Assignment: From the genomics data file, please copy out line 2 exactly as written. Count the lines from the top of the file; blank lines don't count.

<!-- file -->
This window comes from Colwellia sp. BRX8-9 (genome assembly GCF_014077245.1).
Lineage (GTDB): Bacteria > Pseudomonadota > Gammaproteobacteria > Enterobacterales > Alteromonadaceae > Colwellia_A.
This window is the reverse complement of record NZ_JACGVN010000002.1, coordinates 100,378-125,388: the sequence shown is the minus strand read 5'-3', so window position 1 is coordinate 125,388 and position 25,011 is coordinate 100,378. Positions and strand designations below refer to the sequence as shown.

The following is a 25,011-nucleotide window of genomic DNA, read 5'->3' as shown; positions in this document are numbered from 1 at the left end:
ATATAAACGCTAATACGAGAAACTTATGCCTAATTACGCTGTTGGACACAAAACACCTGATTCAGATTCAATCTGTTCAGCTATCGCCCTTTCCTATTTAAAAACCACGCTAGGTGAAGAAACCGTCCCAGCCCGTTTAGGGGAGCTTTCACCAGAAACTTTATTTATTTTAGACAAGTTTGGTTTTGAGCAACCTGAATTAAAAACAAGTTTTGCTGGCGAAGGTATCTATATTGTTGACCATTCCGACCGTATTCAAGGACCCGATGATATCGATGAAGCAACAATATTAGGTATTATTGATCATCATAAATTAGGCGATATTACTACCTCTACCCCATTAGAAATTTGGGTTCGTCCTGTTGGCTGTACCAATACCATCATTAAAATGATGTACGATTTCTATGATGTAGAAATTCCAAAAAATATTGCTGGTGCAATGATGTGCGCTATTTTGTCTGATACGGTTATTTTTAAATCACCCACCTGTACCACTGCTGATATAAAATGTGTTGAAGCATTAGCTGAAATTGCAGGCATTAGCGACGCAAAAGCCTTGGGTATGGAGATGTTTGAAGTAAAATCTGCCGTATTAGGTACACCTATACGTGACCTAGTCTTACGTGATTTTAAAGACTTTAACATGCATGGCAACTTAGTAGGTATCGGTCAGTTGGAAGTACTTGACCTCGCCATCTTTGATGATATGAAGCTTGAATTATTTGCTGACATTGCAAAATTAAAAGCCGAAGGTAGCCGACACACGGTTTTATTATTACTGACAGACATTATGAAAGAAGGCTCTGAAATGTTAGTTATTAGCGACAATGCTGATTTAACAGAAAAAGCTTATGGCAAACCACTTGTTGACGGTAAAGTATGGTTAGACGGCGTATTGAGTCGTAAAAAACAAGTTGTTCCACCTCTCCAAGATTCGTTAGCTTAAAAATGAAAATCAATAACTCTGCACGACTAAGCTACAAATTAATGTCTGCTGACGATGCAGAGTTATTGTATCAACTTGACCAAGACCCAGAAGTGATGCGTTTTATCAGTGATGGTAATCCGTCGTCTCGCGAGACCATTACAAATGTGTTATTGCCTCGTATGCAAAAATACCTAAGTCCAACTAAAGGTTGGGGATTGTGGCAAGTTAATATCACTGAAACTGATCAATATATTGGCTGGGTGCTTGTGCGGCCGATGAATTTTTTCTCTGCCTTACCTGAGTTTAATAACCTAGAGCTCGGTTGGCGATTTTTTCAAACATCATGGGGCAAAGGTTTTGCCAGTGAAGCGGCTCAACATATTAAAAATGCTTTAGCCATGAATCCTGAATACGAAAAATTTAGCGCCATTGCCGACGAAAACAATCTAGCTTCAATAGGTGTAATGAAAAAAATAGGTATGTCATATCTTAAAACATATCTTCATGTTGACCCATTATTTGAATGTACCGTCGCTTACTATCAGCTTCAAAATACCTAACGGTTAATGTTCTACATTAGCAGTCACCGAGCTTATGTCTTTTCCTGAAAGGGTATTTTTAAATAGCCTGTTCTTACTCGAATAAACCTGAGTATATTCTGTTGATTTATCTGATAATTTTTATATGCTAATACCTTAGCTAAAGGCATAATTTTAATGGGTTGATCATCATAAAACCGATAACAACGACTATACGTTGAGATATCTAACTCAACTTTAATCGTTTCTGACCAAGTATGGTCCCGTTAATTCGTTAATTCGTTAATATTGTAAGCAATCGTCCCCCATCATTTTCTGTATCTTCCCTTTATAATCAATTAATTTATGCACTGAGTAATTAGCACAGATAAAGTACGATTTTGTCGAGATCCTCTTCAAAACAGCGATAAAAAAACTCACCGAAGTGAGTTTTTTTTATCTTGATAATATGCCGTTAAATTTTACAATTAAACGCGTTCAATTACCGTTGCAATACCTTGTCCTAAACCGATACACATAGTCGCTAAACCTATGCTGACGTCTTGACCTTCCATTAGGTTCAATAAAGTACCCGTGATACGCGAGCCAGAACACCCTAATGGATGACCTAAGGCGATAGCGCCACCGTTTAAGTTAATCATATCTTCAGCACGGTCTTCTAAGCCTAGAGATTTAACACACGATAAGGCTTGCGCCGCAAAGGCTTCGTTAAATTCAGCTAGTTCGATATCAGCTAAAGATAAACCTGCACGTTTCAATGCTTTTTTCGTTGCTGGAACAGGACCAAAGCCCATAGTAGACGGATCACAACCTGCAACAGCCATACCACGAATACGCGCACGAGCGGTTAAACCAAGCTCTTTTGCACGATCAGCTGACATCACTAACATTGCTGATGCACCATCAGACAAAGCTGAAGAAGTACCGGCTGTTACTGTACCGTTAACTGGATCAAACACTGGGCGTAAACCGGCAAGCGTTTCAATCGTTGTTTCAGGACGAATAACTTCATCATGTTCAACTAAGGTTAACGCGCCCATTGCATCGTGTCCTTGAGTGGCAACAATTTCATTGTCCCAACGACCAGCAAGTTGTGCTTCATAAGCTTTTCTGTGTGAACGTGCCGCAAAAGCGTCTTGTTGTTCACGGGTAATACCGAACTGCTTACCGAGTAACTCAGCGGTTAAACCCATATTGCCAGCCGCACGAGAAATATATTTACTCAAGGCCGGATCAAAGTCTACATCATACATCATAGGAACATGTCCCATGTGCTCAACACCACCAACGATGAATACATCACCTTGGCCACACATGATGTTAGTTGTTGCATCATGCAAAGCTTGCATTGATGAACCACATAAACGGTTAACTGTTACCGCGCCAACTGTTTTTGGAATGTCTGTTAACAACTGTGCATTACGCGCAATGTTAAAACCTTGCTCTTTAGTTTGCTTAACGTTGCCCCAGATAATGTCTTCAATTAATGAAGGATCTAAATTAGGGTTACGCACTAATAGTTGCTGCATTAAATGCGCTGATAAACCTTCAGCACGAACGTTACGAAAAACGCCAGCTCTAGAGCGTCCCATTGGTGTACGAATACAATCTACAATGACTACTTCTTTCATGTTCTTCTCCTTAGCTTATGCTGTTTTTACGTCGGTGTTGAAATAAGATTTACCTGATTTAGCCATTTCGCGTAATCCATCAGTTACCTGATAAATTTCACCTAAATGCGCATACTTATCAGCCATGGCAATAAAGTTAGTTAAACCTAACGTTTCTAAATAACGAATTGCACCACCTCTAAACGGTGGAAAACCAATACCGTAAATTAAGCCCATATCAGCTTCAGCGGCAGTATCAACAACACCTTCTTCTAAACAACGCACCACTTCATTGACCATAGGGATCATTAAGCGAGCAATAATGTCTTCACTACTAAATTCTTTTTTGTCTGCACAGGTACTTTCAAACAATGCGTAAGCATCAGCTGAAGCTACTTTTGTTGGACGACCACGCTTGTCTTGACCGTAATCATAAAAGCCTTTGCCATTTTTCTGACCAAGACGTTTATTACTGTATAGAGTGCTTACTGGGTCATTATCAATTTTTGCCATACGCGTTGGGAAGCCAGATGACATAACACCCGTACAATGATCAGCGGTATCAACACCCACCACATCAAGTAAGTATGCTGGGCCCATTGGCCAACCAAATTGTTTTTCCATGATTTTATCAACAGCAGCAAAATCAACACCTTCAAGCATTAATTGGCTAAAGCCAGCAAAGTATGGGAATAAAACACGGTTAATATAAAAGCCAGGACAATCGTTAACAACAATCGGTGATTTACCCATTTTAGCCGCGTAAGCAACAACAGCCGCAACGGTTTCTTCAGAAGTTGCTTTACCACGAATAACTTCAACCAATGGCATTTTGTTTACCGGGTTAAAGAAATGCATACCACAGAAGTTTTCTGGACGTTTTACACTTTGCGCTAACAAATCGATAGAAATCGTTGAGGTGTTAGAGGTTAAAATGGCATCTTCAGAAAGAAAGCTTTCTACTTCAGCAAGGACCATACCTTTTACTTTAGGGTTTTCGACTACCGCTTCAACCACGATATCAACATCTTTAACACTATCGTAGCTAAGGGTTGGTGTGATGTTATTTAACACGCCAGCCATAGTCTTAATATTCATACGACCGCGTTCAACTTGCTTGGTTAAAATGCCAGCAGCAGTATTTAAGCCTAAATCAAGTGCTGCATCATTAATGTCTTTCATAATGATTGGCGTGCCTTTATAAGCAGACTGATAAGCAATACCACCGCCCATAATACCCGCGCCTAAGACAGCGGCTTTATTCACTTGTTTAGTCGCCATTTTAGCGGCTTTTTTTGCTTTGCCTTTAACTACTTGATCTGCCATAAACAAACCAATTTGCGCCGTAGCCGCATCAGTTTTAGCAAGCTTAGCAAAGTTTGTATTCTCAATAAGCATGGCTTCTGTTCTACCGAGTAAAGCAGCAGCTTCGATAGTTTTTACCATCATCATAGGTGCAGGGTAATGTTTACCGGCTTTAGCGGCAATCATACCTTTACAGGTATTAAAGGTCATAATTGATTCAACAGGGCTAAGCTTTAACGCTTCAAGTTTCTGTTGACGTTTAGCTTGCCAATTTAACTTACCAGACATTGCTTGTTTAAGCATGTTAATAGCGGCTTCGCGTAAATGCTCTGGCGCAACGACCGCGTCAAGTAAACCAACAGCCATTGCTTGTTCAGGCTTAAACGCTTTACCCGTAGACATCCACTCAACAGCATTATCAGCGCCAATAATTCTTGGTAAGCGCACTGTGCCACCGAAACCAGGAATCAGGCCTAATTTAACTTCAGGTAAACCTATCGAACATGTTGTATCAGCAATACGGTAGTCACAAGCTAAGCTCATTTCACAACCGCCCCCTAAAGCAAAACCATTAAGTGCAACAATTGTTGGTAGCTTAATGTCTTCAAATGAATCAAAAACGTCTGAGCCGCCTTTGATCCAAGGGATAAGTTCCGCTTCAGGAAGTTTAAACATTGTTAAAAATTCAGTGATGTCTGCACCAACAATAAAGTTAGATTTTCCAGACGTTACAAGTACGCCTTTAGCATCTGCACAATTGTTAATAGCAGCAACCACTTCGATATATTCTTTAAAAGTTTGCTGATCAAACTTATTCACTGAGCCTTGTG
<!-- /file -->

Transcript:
Lineage (GTDB): Bacteria > Pseudomonadota > Gammaproteobacteria > Enterobacterales > Alteromonadaceae > Colwellia_A.